This generation’s modern stone age family The Croods may have survived their first family adventure, but one can never let their guard down in prehistoric life — especially when stumbling across a new human family. The Croods: A New Age introduces colorful new locations and expands its star studded cast with a silly, but sweet follow-up that matches the fun of the original.
The whole cast returns as Grugg (Nicolas Cage) and his wife Ugga (Catherine Keener) try to lead their family to a new home and quite possibly this “tomorrow” place that Guy (Ryan Reynolds) still thinks is their best option. During their continued journey, Eep (Emma Stone) and Guy have become closer, but their budding romance will be put to the test when they meet The Betterman family who think they are… well, better. Yeah, this movie isn’t subtle about much.
The Bettermans are a fun new addition to the cast lead by the hilariously smug voicework of Peter Dinklage as hipster dad Phil. Together with his wife Hope (Leslie Mann) and daughter Dawn (Kelly Marie Tran) the well-intentioned family can’t help but meddle in their kids’ relationships, while also trying to usher out the oafish Croods from their picture-perfect paradise home.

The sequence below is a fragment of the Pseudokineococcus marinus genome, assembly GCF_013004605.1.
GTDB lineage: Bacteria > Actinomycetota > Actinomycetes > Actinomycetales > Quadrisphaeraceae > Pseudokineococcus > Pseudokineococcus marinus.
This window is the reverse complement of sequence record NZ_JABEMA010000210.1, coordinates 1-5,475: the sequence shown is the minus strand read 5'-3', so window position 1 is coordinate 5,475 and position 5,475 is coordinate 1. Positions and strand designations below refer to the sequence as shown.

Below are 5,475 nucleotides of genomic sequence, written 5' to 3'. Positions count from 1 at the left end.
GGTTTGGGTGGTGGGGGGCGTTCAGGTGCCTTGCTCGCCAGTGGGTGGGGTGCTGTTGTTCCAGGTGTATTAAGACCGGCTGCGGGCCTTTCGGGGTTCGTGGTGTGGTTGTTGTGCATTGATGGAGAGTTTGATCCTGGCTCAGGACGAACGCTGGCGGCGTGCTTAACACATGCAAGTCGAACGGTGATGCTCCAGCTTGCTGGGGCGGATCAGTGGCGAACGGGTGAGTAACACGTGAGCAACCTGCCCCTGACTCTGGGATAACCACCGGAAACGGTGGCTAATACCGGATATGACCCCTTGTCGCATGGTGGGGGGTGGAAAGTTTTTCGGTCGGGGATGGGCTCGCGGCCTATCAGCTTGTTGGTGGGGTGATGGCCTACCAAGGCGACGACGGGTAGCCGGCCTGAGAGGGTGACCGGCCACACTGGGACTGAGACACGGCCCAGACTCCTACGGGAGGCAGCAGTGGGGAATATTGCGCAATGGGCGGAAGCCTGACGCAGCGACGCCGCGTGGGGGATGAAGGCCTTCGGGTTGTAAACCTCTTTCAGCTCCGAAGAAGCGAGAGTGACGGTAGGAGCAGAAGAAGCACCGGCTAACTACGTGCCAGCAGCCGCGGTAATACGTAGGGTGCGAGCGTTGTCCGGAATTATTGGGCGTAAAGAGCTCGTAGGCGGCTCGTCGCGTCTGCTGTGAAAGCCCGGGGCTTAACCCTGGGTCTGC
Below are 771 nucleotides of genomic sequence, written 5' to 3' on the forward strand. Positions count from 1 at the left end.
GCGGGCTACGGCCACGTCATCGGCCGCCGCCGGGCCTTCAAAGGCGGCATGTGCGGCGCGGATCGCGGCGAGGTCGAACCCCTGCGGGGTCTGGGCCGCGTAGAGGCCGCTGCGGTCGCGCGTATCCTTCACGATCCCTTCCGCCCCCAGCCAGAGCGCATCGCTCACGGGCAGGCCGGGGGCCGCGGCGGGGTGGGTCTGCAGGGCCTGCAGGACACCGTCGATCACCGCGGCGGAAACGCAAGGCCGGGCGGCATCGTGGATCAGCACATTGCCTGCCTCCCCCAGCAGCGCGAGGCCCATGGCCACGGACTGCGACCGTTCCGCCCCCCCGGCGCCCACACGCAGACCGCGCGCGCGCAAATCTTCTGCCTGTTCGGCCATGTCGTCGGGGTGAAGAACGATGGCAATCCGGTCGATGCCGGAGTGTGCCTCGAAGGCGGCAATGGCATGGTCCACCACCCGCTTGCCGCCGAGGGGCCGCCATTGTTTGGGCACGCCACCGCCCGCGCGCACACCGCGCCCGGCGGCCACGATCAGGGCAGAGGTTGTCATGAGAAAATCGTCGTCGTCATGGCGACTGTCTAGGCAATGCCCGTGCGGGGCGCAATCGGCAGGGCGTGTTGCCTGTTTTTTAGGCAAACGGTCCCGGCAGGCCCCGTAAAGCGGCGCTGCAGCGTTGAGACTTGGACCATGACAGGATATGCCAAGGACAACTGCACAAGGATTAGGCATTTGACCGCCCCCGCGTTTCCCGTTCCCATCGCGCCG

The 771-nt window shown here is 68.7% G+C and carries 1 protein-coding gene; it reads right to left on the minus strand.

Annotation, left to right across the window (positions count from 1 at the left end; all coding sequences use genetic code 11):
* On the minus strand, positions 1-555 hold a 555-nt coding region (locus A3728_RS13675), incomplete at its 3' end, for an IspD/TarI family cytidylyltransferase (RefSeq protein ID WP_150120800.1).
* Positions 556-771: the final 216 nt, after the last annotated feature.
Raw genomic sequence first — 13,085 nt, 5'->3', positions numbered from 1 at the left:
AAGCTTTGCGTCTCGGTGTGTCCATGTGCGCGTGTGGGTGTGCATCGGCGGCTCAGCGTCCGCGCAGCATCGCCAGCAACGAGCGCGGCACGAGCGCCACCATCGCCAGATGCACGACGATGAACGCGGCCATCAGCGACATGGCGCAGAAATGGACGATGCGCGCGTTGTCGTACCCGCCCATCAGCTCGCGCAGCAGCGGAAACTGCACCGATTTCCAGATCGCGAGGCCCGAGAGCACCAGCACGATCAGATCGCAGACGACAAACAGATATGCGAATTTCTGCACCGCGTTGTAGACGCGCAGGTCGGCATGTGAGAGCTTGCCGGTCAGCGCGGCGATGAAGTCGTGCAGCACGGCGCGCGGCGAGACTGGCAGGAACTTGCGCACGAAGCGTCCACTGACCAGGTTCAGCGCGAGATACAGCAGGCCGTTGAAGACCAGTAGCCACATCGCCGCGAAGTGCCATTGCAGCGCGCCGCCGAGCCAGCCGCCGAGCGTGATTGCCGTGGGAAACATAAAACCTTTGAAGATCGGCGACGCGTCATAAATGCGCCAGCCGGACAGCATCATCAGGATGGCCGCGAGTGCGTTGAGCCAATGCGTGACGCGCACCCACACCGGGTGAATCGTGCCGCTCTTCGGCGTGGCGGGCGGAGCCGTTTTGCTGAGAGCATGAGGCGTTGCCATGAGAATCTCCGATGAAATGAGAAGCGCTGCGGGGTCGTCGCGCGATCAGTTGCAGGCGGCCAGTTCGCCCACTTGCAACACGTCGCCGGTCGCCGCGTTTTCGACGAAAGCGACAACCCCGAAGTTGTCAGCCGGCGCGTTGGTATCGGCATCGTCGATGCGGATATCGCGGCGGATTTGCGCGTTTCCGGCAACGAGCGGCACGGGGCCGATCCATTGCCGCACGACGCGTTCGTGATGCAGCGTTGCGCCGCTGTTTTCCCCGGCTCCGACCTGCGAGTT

Thankfully the film avoids a soapy love triangle and instead leaves the couples scheming to the parents, and instead has Eep and Dawn become instant besties. Stone and Tran have an adorable chemistry and as Eep helps Dawn become more of an adventurer, their antics provides some of the biggest laughs in the film.
Once again the animated action brings a fast-paced, frenetic feast for the eyes. The marquee sequence of The Croods: A New Age comes during the final act with a sequence so ridiculous you have to love it, with the families coming together for a glowing black light enhanced, totally metal assault on a giant gorilla — again this film is not big on the subtleties.
While this sequel is a harmless, good time for most of the family, it does not reinvent the wheel of animated cinema and certainly isn’t one of Dreamworks Animation’s top endeavors. The storylines here are mostly sitcom cliches and the final act gets completely looney tunes, both literally and figuratively. The film mostly stays in its lane and doesn’t try be much more than light, escapist entertainment to its benefit (or detriment, depending on your personal taste).
For myself, this film comes along at a perfect time when the world needs something optimistic and comforting that the whole family can enjoy, especially over this unusual Thanksgiving holiday. The Croods: A New Age warmly scratches that itch and matches the fun and sweet family heart that made the original better than expected, but this time with a side of metal.
Score: 3.5 out of 5